I always enjoy a good research project. The Leger rug has become this summer's mission. My first stop was Ward's Oriental Rugs in Allentown, PA. I am always concerned about pieces I bring into my home and having this professionally cleaned was at the top of my list. I also wanted to talk restoration.
My family did not have heirloom rugs so care and maintenance was not something I was familiar with. I am skilled enough in textiles to recognize the moth damage and know that a textile such as this needs regular maintenance and care to survive generations. The first thing I learned about care is regular vacuuming is essential to keeping your wool carpets from degrading. Embedded dirt wrecks the fibers. Also on the agenda should be regular washing by a professional rug cleaner. In low traffic areas, this should be done every 3 years. A rug in a high traffic zone can be done yearly.
Moths are attracted to dirty wool. Rolling up a rug to store that is not clean is pretty much an invitation for moth activity. They move in and work quickly at ruining woolens. The larvae actually eat the knots so the piling just falls right out. But most modern rugs like my wall to wall modern carpets, are not something they would go for....that was a relief to hear! I learned that freezing the rug will actually explode the moth eggs. Good to know when you are bringing in new pieces all the time. If they are small enough to get in my freezers, I am good to go. Wards has a large freezer so step one for them was to keep my piece in it for 3 days. Then they would do a thorough wash, protecting the dyed yarn from bleeding and I already knew it was not colorfast. Once clean and all of the damage was exposed, I would receive a quote for reweaving the areas of missing pile. This is done by a skilled weaver who will match wool to the rest of the piece. In most cases, a restoration adds value to a rug and unlike some antiques where repairs are not recommended, this does not detract at all from the value of a rug.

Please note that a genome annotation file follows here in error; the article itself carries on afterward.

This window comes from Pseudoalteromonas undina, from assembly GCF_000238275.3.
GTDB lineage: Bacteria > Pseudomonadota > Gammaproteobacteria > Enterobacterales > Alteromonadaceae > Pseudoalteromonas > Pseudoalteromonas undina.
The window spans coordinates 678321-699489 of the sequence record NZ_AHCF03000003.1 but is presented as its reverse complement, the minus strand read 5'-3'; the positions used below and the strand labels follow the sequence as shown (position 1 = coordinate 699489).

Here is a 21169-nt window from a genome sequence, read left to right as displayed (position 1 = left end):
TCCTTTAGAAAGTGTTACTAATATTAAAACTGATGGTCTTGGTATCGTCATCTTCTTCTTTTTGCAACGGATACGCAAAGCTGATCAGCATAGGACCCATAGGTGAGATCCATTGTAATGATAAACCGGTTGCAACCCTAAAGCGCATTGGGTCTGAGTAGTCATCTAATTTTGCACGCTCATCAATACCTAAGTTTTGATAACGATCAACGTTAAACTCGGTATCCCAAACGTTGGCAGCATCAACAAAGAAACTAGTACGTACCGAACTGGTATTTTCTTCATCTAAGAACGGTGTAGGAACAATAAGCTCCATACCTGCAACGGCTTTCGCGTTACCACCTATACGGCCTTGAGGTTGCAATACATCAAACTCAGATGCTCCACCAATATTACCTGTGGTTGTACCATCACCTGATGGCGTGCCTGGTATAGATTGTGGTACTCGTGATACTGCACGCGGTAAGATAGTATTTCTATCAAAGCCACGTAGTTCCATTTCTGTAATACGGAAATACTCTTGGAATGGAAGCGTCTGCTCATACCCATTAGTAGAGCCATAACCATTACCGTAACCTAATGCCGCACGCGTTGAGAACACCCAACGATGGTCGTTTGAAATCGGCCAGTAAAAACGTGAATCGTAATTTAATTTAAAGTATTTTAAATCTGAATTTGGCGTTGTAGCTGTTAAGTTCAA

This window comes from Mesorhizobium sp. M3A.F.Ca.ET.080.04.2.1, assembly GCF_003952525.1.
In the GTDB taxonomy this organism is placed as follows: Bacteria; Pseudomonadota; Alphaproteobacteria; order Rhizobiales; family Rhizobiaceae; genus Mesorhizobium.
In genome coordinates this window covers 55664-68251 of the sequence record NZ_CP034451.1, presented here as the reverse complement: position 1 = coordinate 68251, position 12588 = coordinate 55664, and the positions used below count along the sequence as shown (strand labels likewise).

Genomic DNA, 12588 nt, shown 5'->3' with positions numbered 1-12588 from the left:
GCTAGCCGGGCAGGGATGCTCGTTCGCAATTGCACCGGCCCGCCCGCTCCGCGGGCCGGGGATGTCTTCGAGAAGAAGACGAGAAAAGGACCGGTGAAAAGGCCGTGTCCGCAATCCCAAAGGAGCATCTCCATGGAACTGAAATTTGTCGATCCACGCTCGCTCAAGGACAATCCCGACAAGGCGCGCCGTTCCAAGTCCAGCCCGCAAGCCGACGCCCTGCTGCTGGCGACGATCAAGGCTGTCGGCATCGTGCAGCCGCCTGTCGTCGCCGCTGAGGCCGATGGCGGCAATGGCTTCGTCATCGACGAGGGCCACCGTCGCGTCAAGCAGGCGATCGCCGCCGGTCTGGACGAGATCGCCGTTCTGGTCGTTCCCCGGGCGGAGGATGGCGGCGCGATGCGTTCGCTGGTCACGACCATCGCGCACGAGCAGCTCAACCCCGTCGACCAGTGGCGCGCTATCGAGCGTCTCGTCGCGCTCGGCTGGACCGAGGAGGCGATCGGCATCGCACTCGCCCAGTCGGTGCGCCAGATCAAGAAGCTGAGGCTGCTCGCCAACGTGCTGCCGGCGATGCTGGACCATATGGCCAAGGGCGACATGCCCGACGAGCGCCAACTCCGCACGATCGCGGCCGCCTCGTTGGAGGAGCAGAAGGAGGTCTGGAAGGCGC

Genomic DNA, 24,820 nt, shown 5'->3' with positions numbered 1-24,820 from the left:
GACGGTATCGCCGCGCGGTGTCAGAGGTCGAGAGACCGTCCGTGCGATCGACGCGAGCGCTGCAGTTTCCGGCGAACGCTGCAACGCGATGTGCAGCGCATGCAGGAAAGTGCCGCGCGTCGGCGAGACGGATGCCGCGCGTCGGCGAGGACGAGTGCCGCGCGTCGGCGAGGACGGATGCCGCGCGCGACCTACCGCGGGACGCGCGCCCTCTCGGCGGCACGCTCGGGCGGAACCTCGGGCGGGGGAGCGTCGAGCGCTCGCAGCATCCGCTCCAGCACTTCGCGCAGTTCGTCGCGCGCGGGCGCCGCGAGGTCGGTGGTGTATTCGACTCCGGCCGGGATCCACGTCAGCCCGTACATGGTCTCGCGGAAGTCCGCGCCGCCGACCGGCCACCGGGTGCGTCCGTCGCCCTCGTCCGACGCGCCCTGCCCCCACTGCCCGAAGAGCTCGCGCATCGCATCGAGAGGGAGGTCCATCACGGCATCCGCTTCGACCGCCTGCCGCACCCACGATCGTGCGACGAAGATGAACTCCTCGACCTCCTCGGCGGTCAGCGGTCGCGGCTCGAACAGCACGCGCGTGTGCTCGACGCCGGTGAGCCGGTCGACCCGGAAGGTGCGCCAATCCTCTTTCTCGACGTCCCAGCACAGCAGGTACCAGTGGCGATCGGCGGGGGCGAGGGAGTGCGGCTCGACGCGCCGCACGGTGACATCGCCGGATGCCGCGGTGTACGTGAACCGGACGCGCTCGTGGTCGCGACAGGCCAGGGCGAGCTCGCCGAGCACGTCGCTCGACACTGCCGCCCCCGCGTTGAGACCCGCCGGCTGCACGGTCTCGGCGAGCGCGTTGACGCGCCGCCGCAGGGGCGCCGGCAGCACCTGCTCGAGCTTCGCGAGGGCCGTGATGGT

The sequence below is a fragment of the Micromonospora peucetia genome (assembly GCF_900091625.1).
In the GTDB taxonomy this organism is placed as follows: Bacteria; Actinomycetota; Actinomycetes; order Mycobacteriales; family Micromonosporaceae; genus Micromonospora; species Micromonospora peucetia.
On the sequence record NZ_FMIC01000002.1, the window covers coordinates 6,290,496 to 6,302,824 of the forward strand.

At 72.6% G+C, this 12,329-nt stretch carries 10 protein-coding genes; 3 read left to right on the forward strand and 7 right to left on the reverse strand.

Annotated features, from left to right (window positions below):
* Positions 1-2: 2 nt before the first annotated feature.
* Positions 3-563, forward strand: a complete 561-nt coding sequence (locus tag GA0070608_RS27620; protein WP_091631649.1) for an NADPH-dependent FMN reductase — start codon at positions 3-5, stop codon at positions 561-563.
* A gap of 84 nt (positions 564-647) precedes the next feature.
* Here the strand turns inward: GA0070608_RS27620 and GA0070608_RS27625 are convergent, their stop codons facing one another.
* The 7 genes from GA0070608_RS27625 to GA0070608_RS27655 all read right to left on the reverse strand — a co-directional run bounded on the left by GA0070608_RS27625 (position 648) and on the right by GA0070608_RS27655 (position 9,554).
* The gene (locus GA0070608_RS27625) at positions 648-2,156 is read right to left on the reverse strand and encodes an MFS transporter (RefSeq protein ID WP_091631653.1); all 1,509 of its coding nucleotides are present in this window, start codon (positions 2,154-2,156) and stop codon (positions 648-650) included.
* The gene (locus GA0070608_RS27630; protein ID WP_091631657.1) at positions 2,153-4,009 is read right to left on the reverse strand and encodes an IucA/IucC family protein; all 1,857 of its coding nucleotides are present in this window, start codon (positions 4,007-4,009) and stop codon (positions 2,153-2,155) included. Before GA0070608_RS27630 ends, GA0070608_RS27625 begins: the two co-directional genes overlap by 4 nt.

Ward's Oriental Rugs has a fabulous showroom in Allentown, PA. If you are in the area, they have a fine selection of new and used carpets and are extremely knowledgable about them. It was a pleasure to work with them and I look forward to finishing this restoration! Due to the slow time of year and my cash flow, I am holding off the the reweaving until I can fund it but hopefully it will be complete in the next few months.
In the mean time, I have been researching this rug like crazy. I spent a day reviewing some catalogs at the Philadelphia Art Museum and ordered a 1960's catalog from a tour of Marie Cuttilo's works, of which the Maquette or working sketch for this piece was included. The rug in the tour was larger than mine and slightly different coloring, so I really want to make sure that this rug was not copied by another maker. I am certain that everything on this piece follows suit with what she made, however, but the only way to be sure is to find the proof. I have a magazine coming that has an article about her tour so hoping that helps as well. She had this tour in the 60s to sell more rugs and although that did not go as well as she had liked, I suspect that this rug was one of those she sold. I have some good comps on it that all provide a little more info and provided those galleries did their research thoroughly, I am still convinced this is her piece albeit a mid century produced piece and not from her beginnings in the 20s and 30s. Regardless, I do believe this was a very small series of about 20 so it is definitely not going to be something that pops up a lot for collectors and that makes it very special. Whether a fan of the artist Leger or a fan of the amazing woman who attempted to bring back the art of tapestry by translating fine art into fiber art, this rug is just an amazing representation of a time when both worlds collided.
I will update more if I discover more about this piece or start to proceed on the restoration work!